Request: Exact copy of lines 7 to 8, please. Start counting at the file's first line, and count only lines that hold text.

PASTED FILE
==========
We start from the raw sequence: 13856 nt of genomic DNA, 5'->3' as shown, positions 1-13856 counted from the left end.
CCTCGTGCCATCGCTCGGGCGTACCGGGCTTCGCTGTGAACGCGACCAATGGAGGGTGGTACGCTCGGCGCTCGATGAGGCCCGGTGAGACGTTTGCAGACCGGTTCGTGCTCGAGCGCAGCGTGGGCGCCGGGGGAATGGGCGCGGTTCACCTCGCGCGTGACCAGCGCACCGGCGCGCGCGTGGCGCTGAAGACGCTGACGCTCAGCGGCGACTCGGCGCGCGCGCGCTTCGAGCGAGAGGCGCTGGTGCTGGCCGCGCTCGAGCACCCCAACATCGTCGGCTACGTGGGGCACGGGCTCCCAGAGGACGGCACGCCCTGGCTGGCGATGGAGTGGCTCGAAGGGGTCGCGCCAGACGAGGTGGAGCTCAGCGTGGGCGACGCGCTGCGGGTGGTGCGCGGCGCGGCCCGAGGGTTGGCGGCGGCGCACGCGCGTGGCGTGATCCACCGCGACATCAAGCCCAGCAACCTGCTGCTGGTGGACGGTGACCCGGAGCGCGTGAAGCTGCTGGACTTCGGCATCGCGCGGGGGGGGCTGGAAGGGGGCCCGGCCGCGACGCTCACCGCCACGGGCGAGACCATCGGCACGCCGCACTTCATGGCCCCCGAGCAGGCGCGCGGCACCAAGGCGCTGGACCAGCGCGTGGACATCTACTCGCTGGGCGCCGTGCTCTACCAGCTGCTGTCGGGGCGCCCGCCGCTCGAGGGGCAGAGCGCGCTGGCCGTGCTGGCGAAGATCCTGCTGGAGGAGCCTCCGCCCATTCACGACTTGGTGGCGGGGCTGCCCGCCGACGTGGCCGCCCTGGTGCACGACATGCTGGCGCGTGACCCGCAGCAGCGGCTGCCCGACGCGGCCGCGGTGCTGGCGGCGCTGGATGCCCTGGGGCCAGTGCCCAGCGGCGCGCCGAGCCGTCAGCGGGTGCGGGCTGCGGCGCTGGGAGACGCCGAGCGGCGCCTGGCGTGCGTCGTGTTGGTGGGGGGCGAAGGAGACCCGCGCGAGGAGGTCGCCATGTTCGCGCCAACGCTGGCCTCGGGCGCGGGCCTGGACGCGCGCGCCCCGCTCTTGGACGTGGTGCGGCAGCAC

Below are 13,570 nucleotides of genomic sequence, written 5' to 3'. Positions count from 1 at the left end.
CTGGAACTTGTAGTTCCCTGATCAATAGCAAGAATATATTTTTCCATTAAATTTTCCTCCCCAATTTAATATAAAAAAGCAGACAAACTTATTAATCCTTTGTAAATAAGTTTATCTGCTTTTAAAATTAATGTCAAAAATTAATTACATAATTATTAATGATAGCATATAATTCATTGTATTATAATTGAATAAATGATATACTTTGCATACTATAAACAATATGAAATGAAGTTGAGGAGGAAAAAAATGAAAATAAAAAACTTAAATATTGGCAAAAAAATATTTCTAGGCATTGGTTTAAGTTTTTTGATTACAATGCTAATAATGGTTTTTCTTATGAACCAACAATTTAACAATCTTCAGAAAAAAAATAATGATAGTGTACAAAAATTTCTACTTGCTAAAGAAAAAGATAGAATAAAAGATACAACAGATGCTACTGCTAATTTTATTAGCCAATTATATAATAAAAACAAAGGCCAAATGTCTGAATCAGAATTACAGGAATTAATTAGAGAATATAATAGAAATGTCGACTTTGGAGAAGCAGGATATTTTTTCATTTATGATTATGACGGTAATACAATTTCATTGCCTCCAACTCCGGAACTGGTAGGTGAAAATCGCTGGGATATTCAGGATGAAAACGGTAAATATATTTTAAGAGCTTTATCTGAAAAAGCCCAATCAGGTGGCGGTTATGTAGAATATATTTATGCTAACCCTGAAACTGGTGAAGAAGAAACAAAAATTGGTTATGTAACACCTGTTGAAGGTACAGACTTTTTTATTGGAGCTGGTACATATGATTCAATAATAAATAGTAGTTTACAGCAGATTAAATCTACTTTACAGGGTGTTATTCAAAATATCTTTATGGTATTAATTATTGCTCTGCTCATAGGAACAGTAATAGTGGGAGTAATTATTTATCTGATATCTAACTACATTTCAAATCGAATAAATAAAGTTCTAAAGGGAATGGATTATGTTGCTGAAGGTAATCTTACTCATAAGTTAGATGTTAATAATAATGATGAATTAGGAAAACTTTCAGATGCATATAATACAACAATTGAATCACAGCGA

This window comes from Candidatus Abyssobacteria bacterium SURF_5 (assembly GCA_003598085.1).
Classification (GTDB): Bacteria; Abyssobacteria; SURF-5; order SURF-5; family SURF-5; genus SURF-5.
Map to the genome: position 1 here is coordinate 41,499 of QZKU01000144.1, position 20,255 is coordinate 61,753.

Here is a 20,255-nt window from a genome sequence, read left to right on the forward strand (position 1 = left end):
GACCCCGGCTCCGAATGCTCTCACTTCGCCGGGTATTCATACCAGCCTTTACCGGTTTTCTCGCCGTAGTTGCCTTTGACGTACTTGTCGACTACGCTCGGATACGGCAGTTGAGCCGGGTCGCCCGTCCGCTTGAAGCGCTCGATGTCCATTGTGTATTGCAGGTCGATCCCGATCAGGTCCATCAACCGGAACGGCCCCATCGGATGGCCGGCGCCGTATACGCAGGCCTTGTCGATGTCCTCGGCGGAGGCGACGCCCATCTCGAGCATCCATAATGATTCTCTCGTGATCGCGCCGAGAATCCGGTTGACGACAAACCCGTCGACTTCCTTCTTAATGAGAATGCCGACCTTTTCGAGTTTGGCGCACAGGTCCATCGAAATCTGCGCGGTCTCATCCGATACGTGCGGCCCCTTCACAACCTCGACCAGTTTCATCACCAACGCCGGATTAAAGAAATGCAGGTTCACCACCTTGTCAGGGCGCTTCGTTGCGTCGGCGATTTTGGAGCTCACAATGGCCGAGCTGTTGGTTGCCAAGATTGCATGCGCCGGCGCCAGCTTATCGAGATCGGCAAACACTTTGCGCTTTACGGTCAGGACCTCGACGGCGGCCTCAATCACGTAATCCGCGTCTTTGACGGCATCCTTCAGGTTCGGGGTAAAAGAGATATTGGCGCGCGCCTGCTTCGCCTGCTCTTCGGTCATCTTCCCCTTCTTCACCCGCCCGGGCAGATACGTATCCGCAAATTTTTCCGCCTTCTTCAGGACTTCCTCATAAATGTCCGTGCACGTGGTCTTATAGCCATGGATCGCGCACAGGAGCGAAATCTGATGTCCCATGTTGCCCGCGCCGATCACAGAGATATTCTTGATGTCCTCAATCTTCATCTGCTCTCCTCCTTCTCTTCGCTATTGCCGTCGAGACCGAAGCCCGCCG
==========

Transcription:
Map to the genome: position 1 here is coordinate 41,499 of QZKU01000144.1, position 20,255 is coordinate 61,753.

Here is a 20,255-nt window from a genome sequence, read left to right on the forward strand (position 1 = left end):